Following Oregon's win in the Fiesta Bowl, the Eagles' contingent of Chairman/CEO Jeffrey Lurie, general manager Howie Roseman and president Don Smolenski met with Chip Kelly in Scottsdale, Az. on January 5 for almost nine hours with "both sides engaging in a wide ranging, enthusiastic discussion of everything from football philosophy to management and organizational values and ideas," according to the team.
The following night, Kelly announced that he wanted to remain at the University of Oregon. How did the Eagles convince Kelly to make the jump from the college ranks to the NFL?
On Tuesday, January 8, the Eagles traveled to Nashville to interview Notre Dame head coach Brian Kelly, according to Reuben Frank and Geoff Mosher of Comcast SportsNet. Nashville was the site of the annual American Football Coaches Association convention. Apparently, the Eagles received word from a coach close to Chip Kelly that he was not completely committed to returning to the college ranks.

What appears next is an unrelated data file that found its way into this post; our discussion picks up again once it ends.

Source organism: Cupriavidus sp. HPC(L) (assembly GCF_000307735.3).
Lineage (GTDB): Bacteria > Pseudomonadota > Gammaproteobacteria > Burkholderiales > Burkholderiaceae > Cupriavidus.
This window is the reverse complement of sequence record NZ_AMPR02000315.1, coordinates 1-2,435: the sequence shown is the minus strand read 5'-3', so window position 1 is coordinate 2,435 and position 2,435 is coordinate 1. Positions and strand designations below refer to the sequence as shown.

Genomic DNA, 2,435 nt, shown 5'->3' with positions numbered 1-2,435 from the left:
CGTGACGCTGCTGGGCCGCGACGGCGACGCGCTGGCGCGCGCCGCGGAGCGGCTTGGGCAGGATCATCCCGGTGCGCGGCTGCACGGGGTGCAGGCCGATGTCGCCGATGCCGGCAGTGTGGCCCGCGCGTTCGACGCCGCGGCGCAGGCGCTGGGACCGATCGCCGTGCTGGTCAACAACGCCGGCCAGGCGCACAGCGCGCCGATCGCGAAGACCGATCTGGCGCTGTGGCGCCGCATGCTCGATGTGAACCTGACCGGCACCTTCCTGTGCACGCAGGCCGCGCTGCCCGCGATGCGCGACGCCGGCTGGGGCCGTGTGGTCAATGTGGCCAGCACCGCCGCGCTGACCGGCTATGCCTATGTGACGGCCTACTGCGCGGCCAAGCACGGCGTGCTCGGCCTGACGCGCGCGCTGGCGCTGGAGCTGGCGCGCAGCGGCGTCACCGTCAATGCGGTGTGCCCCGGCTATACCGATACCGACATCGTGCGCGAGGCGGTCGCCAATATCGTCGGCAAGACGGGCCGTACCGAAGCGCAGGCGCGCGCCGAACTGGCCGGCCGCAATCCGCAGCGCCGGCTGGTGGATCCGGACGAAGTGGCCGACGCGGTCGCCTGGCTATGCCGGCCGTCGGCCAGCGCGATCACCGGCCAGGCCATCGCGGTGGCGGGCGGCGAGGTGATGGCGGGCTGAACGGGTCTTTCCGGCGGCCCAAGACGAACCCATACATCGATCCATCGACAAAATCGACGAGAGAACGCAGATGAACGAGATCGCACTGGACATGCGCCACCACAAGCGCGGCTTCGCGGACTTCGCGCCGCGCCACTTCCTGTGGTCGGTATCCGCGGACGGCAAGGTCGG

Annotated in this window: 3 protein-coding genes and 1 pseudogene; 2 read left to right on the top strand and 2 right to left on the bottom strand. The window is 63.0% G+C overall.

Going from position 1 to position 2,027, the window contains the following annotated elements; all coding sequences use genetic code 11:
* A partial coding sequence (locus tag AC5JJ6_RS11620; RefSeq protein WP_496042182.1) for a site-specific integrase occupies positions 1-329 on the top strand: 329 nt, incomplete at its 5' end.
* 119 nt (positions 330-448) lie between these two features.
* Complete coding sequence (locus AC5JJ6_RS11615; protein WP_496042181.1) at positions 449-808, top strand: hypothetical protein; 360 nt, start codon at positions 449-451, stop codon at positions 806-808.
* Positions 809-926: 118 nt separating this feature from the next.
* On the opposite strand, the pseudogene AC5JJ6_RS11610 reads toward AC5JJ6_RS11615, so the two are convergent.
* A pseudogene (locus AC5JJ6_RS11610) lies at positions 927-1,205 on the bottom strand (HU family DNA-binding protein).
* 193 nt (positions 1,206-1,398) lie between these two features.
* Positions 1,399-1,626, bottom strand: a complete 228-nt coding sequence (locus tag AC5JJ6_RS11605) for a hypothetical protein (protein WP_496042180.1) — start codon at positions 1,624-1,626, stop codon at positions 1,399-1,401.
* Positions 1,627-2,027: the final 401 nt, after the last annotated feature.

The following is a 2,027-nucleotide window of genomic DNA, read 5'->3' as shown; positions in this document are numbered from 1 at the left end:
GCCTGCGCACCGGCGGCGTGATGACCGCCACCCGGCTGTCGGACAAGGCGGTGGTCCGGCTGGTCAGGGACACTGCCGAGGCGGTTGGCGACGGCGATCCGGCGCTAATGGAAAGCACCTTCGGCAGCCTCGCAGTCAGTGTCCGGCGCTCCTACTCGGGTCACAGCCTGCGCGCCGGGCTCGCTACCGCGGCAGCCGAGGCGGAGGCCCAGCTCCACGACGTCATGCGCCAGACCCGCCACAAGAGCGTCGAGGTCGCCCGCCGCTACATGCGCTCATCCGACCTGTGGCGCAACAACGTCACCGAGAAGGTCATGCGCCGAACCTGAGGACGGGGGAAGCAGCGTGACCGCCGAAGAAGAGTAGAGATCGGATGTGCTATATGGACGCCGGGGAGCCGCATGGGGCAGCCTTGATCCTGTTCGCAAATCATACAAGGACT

NFL Network's Ian Rapoport cited the key figure in the Kelly negotiations was Roseman, who exchanged text messages with Kelly's agent David Dunn to get the ball rolling. Lurie became more involved once the talks became serious.
The conversations between Kelly and the Eagles truly gained steam in the 24-36 hours prior to the Eagles' announcement to the media at 12:28 PM on Wednesday that Kelly would become the 21st head coach in franchise history. During the past few days, the Eagles conducted interviews with other candidates still preparing as if Kelly would ultimately remain at Oregon.
The Eagles met with Seattle defensive coordinator Gus Bradley on Tuesday and multiple reports indicate that Bradley was impressive in the interview and would have been offered the job if Kelly did not accept. The Eagles did not learn of Kelly's answer until 10 AM on Wednesday morning, about two and a half hours prior to the amazing news being made public.
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